Wind Named Amnesia, A

Japanese Title: Kaze no Na wa Amnesia
Genre: Action/Adventure
Format: Movie
Allegiance: Madhouse
Director: Yamazaki Kazuo
Vintage: 1990
Intelligence Agency Report by: Mira
A bizarre wind blew through the world wiping everyone’s memories. Everything Man knew, from technology to speech, is gone. People don’t even recognize their own children and brutalize them in a savage quest for survival. In this world a lone young man named Wataru has been awakened from the darkness of amnesia. He makes reaching out to the world with his knowledge a personal quest. Along the way, he meets a mysterious woman named Sophia who is oddly unaffected by amnesia. Together they travel across the United States and contemplate the very nature of Man and the fate of the world.

Field Agent Report by: Mira
Overall 6.00

A Wind Named Amnesia is a classic anime with a classic science-fiction theme: what would we be without the social and technological structures that hold us together? Is there anything more to us at our very core than simple animal instinct? These are the questions this film offers up for consideration.

Each aspect of A Wind Named Amnesia attempts to flesh out some portion of the seemingly meaty premise with inconsistent results. Brooding and contemplative, the film gives ample attention to each component of Man’s psyche. Perhaps the attention is too carefully considered. Each scene can be checked off as a cliché English 101 theme; i.e. “Man vs. Nature”, “Man vs. Technology”, “Man vs. Himself” etc… What the viewer is meant to think about is made too plainly obvious, and as a result, much of the message comes off as pedantic. Even so, the film does provide some truly thought provoking content: for example, Wataru’s and Sophia’s visit to the “eternal city” where the heart of today’s society is put on display-probably the most subtle vignette of the entire film. The pacing of the plot is appropriate and thus A Wind Named Amnesia manages to keep your attention and make you think a bit – albeit not as much as the creators might have liked.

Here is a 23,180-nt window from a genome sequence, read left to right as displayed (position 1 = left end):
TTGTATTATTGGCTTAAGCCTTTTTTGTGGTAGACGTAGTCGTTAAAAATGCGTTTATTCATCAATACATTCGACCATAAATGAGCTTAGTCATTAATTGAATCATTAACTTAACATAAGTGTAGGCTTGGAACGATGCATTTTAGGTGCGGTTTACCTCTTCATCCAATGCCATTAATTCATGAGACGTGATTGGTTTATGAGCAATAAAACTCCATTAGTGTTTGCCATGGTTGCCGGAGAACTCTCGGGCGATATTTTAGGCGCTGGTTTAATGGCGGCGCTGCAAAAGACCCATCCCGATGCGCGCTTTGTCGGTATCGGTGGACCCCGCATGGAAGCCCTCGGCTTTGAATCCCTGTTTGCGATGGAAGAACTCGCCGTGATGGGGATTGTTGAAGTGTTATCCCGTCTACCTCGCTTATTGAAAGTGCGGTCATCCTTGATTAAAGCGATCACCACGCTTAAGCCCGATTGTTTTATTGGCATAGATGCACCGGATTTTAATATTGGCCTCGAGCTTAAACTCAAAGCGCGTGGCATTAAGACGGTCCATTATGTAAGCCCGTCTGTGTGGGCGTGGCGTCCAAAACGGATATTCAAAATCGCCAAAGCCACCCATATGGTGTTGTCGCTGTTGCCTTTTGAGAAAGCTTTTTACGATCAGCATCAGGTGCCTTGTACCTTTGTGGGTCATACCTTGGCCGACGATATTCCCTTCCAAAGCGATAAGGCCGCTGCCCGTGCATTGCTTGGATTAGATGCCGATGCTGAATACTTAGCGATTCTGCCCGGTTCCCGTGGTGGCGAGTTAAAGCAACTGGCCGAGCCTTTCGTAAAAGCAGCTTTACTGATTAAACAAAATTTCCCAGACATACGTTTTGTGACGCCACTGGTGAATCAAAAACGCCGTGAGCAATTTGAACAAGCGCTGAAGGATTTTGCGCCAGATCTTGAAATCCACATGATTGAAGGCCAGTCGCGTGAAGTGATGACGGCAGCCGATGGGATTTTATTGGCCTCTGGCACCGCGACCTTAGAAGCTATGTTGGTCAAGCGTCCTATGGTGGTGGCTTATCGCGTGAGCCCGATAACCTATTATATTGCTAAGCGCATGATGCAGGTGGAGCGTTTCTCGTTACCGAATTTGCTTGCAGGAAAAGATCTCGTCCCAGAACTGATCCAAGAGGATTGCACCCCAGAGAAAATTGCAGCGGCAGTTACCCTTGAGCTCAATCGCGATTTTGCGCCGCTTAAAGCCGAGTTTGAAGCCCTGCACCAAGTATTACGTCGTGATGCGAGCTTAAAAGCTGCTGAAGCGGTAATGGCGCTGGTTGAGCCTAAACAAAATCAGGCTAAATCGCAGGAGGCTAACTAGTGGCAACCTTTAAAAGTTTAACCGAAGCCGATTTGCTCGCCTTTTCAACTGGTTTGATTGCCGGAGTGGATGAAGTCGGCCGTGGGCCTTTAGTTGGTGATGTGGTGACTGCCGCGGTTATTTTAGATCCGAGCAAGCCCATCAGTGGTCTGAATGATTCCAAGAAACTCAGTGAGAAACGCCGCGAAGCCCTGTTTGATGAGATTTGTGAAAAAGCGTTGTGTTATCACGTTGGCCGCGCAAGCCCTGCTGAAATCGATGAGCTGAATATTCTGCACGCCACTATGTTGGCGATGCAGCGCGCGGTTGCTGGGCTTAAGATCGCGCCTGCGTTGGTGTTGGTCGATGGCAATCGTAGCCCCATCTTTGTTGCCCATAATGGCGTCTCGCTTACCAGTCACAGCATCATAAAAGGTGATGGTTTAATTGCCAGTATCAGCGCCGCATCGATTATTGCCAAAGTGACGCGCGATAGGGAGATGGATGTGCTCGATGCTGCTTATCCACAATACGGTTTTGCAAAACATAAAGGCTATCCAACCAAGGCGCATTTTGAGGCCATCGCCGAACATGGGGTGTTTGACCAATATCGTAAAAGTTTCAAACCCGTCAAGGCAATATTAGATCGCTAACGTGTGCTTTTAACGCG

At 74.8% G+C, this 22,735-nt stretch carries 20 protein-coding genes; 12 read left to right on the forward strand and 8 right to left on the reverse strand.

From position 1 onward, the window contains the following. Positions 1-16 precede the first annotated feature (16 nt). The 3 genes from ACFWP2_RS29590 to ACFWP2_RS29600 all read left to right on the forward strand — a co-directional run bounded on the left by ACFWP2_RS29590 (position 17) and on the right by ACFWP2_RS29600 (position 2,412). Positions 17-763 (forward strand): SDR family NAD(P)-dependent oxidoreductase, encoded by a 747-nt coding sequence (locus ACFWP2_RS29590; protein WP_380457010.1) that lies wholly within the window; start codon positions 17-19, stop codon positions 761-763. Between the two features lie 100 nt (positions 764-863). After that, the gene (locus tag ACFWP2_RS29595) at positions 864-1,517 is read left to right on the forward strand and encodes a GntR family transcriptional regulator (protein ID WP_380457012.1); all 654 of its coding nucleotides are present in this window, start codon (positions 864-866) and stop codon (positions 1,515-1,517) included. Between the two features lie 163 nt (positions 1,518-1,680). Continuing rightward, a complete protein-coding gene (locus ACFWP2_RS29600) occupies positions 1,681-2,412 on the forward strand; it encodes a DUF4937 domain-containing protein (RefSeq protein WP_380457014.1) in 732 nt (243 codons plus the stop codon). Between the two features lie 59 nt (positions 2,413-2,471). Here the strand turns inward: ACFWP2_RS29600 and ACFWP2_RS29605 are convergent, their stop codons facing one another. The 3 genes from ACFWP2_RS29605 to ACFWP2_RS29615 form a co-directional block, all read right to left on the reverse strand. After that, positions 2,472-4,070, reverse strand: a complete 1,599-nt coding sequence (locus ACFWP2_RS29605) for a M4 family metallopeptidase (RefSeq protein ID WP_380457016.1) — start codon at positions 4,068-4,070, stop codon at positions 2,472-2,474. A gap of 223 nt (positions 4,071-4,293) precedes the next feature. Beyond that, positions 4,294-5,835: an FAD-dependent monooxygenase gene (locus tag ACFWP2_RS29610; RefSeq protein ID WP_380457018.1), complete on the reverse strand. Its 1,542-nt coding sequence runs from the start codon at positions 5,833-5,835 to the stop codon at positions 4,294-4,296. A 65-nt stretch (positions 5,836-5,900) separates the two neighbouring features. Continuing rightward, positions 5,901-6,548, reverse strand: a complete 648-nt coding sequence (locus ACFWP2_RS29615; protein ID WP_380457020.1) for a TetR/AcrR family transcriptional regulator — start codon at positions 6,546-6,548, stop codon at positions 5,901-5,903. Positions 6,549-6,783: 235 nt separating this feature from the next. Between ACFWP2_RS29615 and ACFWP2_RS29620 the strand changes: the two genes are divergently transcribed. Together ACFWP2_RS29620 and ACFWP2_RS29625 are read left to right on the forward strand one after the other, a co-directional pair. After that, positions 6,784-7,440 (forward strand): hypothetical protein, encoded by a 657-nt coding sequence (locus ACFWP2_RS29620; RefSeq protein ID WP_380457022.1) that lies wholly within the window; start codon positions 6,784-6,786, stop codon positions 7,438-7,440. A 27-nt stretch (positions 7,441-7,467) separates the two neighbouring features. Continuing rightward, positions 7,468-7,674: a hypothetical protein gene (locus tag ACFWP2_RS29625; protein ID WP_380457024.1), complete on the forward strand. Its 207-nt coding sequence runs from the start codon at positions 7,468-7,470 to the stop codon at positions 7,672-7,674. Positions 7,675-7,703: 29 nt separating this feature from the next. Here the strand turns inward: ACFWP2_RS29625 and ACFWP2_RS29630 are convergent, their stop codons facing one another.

The main characters are largely stereotypical. There is an invalid genius, a macho “good guy” and a mysterious sexy lady. Their personalities are as predictable as they are forgettable and this definitely detracted from the emotional weight of their conflicts and trials. After all, why care about a character that is a prototype? The numerous unfortunate survivors of “the wind” resonate more emotionally, if only because of their unenviable plight. At least their lives provide some surprises – such as the unexpected rebirth of mercy and selflessness in an unexpected situation.

The animation is decent but shows its age in some of the action sequences. The artwork is very good with realistic rendering of a society turned brutish. The characteristic style of this older anime may not appeal to some newer fans but beyond that A Wind Named Amnesia won’t disappoint with visuals. The music is forgettable though not distracting. It’s simply there and then it’s gone without much impact; much like the film as a whole.

Overall, A Wind Named Amnesia attempts to be a cerebral offering but ends up being blatant and predictable. With that said, it’s not a completely unenjoyable anime. I suspect fans of classic science fiction will be more considerate regarding its flaws.